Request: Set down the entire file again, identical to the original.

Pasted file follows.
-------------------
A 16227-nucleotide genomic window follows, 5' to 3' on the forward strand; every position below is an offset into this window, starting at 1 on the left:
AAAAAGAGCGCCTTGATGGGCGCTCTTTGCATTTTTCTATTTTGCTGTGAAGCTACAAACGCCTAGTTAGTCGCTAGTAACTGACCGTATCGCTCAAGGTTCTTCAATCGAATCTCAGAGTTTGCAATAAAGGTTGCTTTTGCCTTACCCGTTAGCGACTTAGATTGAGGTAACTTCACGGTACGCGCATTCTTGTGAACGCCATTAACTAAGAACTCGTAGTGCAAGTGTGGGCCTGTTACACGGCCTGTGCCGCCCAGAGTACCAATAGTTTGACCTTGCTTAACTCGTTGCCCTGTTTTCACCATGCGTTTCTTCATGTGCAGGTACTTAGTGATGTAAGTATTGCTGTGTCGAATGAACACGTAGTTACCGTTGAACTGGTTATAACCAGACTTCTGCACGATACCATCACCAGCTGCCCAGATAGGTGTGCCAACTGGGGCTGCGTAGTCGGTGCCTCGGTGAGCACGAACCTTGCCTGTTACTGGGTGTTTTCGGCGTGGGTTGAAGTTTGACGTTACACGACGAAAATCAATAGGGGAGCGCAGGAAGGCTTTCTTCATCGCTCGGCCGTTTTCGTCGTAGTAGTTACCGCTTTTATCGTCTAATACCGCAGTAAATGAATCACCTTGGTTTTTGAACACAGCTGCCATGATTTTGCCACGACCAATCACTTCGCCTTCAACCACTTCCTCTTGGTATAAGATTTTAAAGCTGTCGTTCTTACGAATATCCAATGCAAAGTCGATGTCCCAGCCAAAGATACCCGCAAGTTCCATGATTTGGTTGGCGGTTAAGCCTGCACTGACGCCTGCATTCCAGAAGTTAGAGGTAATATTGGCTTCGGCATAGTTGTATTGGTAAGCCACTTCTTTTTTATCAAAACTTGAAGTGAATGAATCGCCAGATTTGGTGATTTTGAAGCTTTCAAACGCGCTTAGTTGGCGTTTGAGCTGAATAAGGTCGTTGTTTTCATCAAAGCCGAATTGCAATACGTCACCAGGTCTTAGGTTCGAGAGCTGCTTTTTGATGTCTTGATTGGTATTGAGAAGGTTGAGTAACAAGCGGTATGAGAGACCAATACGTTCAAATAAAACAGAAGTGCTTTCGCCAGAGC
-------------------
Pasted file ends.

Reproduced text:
A 16227-nucleotide genomic window follows, 5' to 3' on the forward strand; every position below is an offset into this window, starting at 1 on the left:
AAAAAGAGCGCCTTGATGGGCGCTCTTTGCATTTTTCTATTTTGCTGTGAAGCTACAAACGCCTAGTTAGTCGCTAGTAACTGACCGTATCGCTCAAGGTTCTTCAATCGAATCTCAGAGTTTGCAATAAAGGTTGCTTTTGCCTTACCCGTTAGCGACTTAGATTGAGGTAACTTCACGGTACGCGCATTCTTGTGAACGCCATTAACTAAGAACTCGTAGTGCAAGTGTGGGCCTGTTACACGGCCTGTGCCGCCCAGAGTACCAATAGTTTGACCTTGCTTAACTCGTTGCCCTGTTTTCACCATGCGTTTCTTCATGTGCAGGTACTTAGTGATGTAAGTATTGCTGTGTCGAATGAACACGTAGTTACCGTTGAACTGGTTATAACCAGACTTCTGCACGATACCATCACCAGCTGCCCAGATAGGTGTGCCAACTGGGGCTGCGTAGTCGGTGCCTCGGTGAGCACGAACCTTGCCTGTTACTGGGTGTTTTCGGCGTGGGTTGAAGTTTGACGTTACACGACGAAAATCAATAGGGGAGCGCAGGAAGGCTTTCTTCATCGCTCGGCCGTTTTCGTCGTAGTAGTTACCGCTTTTATCGTCTAATACCGCAGTAAATGAATCACCTTGGTTTTTGAACACAGCTGCCATGATTTTGCCACGACCAATCACTTCGCCTTCAACCACTTCCTCTTGGTATAAGATTTTAAAGCTGTCGTTCTTACGAATATCCAATGCAAAGTCGATGTCCCAGCCAAAGATACCCGCAAGTTCCATGATTTGGTTGGCGGTTAAGCCTGCACTGACGCCTGCATTCCAGAAGTTAGAGGTAATATTGGCTTCGGCATAGTTGTATTGGTAAGCCACTTCTTTTTTATCAAAACTTGAAGTGAATGAATCGCCAGATTTGGTGATTTTGAAGCTTTCAAACGCGCTTAGTTGGCGTTTGAGCTGAATAAGGTCGTTGTTTTCATCAAAGCCGAATTGCAATACGTCACCAGGTCTTAGGTTCGAGAGCTGCTTTTTGATGTCTTGATTGGTATTGAGAAGGTTGAGTAACAAGCGGTATGAGAGACCAATACGTTCAAATAAAACAGAAGTGCTTTCGCCAGAGC